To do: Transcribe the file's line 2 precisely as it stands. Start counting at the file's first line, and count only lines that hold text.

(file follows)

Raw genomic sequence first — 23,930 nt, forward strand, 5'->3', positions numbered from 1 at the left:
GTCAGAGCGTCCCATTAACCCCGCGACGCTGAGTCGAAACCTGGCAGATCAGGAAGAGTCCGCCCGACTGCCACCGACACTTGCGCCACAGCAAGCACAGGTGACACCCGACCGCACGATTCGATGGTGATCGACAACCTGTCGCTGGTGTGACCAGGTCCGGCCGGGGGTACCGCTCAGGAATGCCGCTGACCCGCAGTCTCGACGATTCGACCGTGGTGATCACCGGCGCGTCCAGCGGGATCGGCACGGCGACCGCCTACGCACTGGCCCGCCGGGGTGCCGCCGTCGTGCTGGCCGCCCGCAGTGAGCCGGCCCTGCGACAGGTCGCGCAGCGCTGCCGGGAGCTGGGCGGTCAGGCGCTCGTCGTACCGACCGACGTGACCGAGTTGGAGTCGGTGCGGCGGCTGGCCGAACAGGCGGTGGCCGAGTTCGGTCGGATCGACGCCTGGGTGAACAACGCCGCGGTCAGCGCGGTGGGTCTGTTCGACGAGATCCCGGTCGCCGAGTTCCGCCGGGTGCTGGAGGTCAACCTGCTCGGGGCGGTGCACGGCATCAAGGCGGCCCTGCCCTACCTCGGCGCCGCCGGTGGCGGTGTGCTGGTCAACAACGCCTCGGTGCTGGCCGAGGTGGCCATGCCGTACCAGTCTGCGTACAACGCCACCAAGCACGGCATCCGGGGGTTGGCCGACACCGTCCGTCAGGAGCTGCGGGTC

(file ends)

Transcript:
GTCAGAGCGTCCCATTAACCCCGCGACGCTGAGTCGAAACCTGGCAGATCAGGAAGAGTCCGCCCGACTGCCACCGACACTTGCGCCACAGCAAGCACAGGTGACACCCGACCGCACGATTCGATGGTGATCGACAACCTGTCGCTGGTGTGACCAGGTCCGGCCGGGGGTACCGCTCAGGAATGCCGCTGACCCGCAGTCTCGACGATTCGACCGTGGTGATCACCGGCGCGTCCAGCGGGATCGGCACGGCGACCGCCTACGCACTGGCCCGCCGGGGTGCCGCCGTCGTGCTGGCCGCCCGCAGTGAGCCGGCCCTGCGACAGGTCGCGCAGCGCTGCCGGGAGCTGGGCGGTCAGGCGCTCGTCGTACCGACCGACGTGACCGAGTTGGAGTCGGTGCGGCGGCTGGCCGAACAGGCGGTGGCCGAGTTCGGTCGGATCGACGCCTGGGTGAACAACGCCGCGGTCAGCGCGGTGGGTCTGTTCGACGAGATCCCGGTCGCCGAGTTCCGCCGGGTGCTGGAGGTCAACCTGCTCGGGGCGGTGCACGGCATCAAGGCGGCCCTGCCCTACCTCGGCGCCGCCGGTGGCGGTGTGCTGGTCAACAACGCCTCGGTGCTGGCCGAGGTGGCCATGCCGTACCAGTCTGCGTACAACGCCACCAAGCACGGCATCCGGGGGTTGGCCGACACCGTCCGTCAGGAGCTGCGGGTC